Each year, Andy Ruben bought his daughter new shinguards for soccer, stashing the old gear and waiting for the replacements to labor through the delivery system to his door.
But as he watched local girls outgrow their own sports equipment, Ruben realized that the items he wanted were gathering dust in garages and closets around his neighborhood.
“Our whole retail model over the last 50 years has focused on keeping the industrial machine churning out items,” said Ruben, who until 2007 had an up-close view as the head of sustainability at Wal-Mart Stores Inc., the king of mass-produced goods. “But if my friend already has shinguards that he’s not using, I don’t need to buy them for myself.”
So Ruben and environmentalist Adam Werbach dreamed up Yerdle, a website they launched during last year’s Black Friday shopping swarm.
Members use the platform to offer underutilized goods — clothing, electronics, even pianos — to friends and acquaintances free of charge. Ruben said the setup, which now has 18,000 participants, is less anonymous than Craigslist and more eco-minded than Facebook.
The young San Francisco company is one of the newest manifestations of what’s known as collective consumerism, or the circular or sharing economy.
Instead of trying to shrink a product’s environmental footprint from the production side by making it with less material, advocates — especially clothing and shoe companies — are trying to extend its usefulness on the consumer end.
Retailers such as Hello Rewind are selling goods and products reworked from discarded scraps. Textile makers are experimenting with longer-lasting fabrics. Some businesses are asking shoppers to scale back their buying.
“It fits perfectly with the new movement toward sustainability in the fashion industry,” said British designer Orsola de Castro, whose From Somewhere brand is considered an eco-apparel pioneer. “Hyper production and the sheer availability of cheap clothing has made us forget the value of maintaining and repurposing clothes and textiles.”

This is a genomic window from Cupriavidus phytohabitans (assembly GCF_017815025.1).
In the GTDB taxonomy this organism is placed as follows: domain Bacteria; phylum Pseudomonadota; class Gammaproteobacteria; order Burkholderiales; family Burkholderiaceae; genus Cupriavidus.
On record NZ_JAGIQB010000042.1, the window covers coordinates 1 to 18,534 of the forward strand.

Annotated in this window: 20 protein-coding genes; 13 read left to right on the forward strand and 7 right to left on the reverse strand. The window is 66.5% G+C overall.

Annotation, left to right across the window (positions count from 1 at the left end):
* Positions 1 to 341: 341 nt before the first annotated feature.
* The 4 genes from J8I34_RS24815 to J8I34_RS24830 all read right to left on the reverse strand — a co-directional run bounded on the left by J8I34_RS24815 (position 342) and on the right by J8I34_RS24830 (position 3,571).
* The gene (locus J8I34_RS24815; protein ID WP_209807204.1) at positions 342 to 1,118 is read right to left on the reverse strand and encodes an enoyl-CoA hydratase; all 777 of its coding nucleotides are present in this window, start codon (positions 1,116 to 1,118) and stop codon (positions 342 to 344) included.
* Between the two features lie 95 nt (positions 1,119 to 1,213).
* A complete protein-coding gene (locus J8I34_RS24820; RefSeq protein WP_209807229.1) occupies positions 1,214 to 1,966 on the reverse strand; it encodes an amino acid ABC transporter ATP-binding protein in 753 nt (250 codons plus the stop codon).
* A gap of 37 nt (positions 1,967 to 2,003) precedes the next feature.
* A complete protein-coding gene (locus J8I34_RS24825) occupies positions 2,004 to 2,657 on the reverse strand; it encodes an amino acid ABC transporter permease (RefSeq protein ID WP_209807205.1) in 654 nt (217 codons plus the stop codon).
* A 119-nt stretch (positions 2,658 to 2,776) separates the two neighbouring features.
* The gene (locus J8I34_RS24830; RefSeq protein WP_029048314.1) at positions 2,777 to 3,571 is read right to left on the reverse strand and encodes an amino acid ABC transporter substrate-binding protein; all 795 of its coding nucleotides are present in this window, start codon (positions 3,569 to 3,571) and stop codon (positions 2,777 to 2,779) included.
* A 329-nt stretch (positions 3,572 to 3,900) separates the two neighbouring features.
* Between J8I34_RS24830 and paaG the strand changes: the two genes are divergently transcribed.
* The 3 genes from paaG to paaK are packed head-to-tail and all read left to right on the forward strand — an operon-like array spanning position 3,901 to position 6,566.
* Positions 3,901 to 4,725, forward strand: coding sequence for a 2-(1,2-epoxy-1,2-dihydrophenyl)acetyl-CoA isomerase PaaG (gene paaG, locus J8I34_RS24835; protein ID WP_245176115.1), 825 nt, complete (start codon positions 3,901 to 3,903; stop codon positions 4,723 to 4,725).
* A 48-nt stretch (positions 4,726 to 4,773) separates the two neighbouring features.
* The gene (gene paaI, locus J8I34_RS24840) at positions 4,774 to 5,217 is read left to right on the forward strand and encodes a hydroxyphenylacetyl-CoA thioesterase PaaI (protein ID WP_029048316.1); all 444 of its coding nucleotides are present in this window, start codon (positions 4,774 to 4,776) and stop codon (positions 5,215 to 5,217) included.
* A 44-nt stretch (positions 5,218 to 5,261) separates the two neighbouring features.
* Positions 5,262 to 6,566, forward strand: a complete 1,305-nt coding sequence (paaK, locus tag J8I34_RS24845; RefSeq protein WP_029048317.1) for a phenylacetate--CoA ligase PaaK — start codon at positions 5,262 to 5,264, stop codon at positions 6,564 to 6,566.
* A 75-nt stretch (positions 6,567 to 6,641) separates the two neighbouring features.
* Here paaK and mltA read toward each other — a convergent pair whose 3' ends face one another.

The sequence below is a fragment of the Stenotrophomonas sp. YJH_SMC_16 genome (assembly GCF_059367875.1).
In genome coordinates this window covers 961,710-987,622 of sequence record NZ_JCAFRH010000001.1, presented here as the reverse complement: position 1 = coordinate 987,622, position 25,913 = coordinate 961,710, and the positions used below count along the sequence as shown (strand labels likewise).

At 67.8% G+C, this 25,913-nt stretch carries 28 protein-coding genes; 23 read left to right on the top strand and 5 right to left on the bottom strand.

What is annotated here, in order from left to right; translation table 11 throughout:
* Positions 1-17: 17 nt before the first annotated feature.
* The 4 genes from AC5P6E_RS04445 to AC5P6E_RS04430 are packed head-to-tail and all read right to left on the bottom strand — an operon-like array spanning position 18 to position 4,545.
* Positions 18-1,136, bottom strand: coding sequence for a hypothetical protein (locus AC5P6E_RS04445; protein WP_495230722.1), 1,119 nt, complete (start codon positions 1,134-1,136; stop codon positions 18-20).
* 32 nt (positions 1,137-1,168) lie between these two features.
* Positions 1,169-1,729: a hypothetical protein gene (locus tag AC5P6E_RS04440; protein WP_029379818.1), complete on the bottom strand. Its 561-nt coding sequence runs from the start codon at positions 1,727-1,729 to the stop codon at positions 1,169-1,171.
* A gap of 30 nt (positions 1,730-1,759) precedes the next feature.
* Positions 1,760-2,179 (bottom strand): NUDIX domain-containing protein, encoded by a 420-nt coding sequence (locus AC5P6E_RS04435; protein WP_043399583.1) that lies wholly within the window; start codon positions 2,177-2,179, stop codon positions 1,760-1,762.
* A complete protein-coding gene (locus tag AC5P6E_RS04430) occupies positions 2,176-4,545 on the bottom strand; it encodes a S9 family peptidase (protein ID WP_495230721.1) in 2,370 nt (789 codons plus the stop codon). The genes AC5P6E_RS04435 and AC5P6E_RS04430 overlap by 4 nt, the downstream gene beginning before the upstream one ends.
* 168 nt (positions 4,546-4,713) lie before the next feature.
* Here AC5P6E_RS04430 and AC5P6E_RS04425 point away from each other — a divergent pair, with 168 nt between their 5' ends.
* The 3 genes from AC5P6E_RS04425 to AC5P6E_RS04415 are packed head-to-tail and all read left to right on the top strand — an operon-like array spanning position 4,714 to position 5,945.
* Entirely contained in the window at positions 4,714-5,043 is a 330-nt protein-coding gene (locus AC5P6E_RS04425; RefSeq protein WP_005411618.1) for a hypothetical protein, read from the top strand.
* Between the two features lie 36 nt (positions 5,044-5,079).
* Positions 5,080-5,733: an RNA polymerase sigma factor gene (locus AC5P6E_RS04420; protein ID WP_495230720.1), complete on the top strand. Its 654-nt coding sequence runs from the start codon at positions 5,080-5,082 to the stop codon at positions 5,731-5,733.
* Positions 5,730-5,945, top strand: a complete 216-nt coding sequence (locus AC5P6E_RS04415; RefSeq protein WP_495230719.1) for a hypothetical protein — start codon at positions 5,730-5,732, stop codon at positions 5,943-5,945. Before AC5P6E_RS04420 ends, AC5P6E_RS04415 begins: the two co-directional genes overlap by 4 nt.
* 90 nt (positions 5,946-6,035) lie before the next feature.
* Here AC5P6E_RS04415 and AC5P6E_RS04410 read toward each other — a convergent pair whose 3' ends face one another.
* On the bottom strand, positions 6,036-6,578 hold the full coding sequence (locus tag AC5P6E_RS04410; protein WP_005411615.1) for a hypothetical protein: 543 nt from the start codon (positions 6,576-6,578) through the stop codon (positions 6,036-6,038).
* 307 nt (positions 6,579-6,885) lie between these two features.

Each year, Americans trash a prodigious portion of their closets: 26 billion pounds of apparel, textiles and footwear, according to the Environmental Protection Agency. The amount thrown out by consumers surged 40% in 2009 from 1999 and is expected to zoom up another 40% by 2019, the agency said.
The effort to scale it all back has been around for years via thrift stores, clothing swaps and resale shops. In 23 years of operation, Nike Inc.'s Reuse-a-Shoe program has turned 28 million pairs of used athletic footwear into coatings for playing courts, running tracks and other sports surfaces.
Despite its do-gooder glow, the circular economy isn’t free of detractors. They say it encourages “green washing,” a phenomenon in which companies claim to be eco-friendly but end up contributing the same amount of waste as their peers or more.
Others are skeptical of the movement’s profit-earning potential.
Even Yerdle’s Ruben, who anticipates $1.3 million in angel investor funding by year-end, said he’s still experimenting with how to make money. Potential tactics include paid transactions between users, from which Yerdle would take a commission, or moving services with a fee, he said.
Still, collective consumerism has gained traction as more companies tout quality over quantity amid rising textile prices and fast-fashion fatigue. There’s also the problem of tragic accidents in foreign sweatshops, such as the recent Bangladeshi factory building collapse that killed more than 1,000 people, many of them sewing garments for Western retailers.
In addition, global warming and other environmental concerns have piqued Americans’ curiosity about their consumption patterns.
Many major retailers are starting with the easiest tactic: recycling.
H&M; started its Long Live Fashion program this year, giving customers a 15%-off voucher for each bag of old clothing brought into stores. Garments too ratty to be worn are reincarnated as new material such as insulation and carpet padding. Intact garb is sent abroad as secondhand goods.